And Then a Step to the Right…

in Opinion/SAIS Bologna

By: PHILIPP KAMPER

Bologna: Sebastian Kurz, the 31-year-old Foreign Minister, leader of the Christian conservative party, and presumptive Chancellor (Prime Minister), is victorious after a rise in support for his party and a sharp shift towards anti-immigration politics. In many ways, his success is a continuation of two current trends in Europe: a surge of support for new parties and a similar wave of appeal for right-wing parties.

Kurz consolidated his success with a unique three-step strategy:
Step 1: With one foot in government, you simultaneously shake your fists as the unofficial leader of the opposition.
Step 2: With a wide step to the right, turn your mainstream party into a personality cult.

Step 3: Do so with a soft tone, move graciously and remain well mannered.

It is almost a waltz, of which Step 2 has been perfected by then-candidate Donald Trump. Step 1 appears to be the main agenda of today’s President Trump, and unfortunately Step 3 will forever be out of his range of movement.

So, how did we get here?
Originally, the Austrian grand coalition government, which was formed by center-left Social Democrats and center-right Christian conservatives, supported the “Welcome Refugees” mentality of the public in 2015. Kurz, then Minister of Foreign Affairs and Integration, stayed silent and unsupportive – until the public’s openness seemed to turn sour. Immediately, Kurz became one of the chief critics of his own government’s policy while – as we learned from a series of leaks – preparing to oust his own party leader and take over. His predecessor left of his own accord and Kurz indeed took over.

ÖVP, the Austrian People’s Party, even changed its name to “List Kurz.” The party color switched from conservative black to minty turquoise and the classic Christian conservative party platform warped into an anti-migration messaging machine. With his new brand, Kurz gained support from the youth, as now one of their own could actually rise to the highest office in the country.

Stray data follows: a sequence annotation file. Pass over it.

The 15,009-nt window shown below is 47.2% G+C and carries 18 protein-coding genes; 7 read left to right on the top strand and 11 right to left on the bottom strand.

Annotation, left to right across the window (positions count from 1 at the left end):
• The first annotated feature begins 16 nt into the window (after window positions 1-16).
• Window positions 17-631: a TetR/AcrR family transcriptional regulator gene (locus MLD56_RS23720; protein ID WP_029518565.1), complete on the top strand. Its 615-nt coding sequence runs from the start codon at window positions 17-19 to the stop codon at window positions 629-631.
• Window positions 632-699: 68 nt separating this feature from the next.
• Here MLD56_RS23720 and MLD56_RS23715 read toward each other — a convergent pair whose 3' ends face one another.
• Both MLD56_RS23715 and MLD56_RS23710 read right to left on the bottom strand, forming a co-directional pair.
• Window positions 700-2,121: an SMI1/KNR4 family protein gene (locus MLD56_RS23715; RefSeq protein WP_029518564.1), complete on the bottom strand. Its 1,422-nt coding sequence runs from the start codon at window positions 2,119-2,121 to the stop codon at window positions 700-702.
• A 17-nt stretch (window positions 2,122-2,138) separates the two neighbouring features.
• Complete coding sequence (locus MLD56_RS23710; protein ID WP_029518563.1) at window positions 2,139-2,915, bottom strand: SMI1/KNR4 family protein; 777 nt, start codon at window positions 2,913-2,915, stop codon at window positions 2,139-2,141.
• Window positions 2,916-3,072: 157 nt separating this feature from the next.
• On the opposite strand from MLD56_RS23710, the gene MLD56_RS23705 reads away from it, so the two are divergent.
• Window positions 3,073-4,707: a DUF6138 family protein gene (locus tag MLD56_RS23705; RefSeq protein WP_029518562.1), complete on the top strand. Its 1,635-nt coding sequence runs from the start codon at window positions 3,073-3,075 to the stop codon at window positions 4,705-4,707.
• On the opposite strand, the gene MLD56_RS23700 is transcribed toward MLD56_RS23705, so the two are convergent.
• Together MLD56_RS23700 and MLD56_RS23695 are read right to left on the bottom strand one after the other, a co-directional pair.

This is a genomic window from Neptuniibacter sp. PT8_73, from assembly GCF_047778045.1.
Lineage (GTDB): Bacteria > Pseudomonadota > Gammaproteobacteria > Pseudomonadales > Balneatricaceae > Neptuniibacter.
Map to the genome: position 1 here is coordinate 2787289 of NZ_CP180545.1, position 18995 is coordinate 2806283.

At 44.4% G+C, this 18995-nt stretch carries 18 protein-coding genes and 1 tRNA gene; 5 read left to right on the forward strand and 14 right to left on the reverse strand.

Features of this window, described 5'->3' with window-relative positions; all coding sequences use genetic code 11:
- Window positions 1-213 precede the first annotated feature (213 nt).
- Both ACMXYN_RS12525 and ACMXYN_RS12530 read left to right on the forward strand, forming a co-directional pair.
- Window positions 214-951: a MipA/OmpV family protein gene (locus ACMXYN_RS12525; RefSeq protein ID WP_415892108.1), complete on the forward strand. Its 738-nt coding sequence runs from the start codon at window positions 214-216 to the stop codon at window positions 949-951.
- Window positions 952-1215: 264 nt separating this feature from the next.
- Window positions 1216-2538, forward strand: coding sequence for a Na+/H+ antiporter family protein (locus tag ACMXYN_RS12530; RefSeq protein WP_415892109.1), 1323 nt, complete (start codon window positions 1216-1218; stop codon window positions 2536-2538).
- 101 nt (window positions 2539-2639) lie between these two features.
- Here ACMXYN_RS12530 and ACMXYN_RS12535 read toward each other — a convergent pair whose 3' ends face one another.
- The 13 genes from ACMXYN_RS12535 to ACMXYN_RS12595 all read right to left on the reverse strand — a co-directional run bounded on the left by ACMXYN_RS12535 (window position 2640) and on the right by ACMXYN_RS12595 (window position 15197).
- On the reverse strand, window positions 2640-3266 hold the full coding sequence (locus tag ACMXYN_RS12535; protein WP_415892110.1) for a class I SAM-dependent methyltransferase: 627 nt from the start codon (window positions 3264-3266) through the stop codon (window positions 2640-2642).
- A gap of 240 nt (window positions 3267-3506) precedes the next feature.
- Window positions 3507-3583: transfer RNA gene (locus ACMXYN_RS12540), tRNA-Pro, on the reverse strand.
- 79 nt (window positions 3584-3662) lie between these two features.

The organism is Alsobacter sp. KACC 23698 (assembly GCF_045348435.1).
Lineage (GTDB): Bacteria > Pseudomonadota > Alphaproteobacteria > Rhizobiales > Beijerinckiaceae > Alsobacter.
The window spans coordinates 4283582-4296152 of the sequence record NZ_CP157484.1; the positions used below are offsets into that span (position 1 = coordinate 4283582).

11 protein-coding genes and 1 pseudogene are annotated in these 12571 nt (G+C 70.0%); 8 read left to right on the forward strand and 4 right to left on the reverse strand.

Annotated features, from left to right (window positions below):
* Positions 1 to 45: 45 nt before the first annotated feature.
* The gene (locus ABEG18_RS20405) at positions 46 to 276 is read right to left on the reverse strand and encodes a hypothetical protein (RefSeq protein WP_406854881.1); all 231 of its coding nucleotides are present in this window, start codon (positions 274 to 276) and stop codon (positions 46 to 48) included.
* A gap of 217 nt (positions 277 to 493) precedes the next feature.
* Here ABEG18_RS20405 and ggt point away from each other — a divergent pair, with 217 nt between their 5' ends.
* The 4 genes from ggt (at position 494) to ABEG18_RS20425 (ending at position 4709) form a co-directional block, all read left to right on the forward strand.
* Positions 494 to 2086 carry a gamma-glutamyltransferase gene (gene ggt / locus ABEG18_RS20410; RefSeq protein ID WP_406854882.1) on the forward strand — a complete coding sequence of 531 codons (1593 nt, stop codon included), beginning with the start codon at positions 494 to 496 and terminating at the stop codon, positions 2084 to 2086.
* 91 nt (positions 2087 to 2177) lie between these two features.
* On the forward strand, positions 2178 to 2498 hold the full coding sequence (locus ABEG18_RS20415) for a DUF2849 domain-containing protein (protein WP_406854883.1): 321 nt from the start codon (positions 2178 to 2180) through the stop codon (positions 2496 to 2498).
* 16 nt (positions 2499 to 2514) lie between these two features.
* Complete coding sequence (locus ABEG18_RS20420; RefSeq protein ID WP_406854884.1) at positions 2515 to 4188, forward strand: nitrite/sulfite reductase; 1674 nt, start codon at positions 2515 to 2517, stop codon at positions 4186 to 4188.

The other party in the coalition, the Social Democratic SPÖ, also had a fresh candidate who had just been Chancellor for the last 16 months. Christian Kern, former CEO of the Austrian Federal Railways, enjoyed high popularity before Kurz’s sudden rise: on the right for his business acumen, the center for his humor and rhetoric and the left for his role in sending Austrian trains to Hungary, helping to create a safe pathway for refugees. But, his campaign was derailed by scandals and mistakes. In particular, his choice of advisor, an Israeli campaigning expert who – as we learned from recent leaks – created Anti- and Pro-Kurz fake news sites with the hope of stopping his rise. This created a perfect storm in a country that has tried with limited success to get rid of its anti-Semitic muscle memory.


The far-right FPÖ achieved their second-best results ever. For a while, they appeared worried that Kurz was turning into a carbon copy that outpaced the original by bringing their positions to the mainstream. Now, Kurz and FPÖ are working on forming a coalition, no doubt to the horror of the E.U. leadership, who in the past have expressed concerns over such an arrangement. Angela Merkel, representing Kurz’s sister party in Germany, decidedly ruled out any cooperation with right-wing parties.

The smaller parties in Austria also experienced an earthquake: Peter Pilz, founding father of the Greens, and now part of the Corbyn-Sanders cabal of “almost retired mavericks,” created a new party and eradicated his former creation. However, since the election, a sexual assault charge has led to him stepping down. The Greens, a year after getting their candidate elected as President, have less than 4 percent support and are likely out of parliament, while the liberal NEOS have stabilized after only joining Parliament in the last election.

It is unclear where Austria’s reckless dance with the far-right will lead, but as with many parts of Europe, things seem to be spinning out of control.

Philipp Kamper is an experienced former speech writer and current M.A. Candidate at SAIS.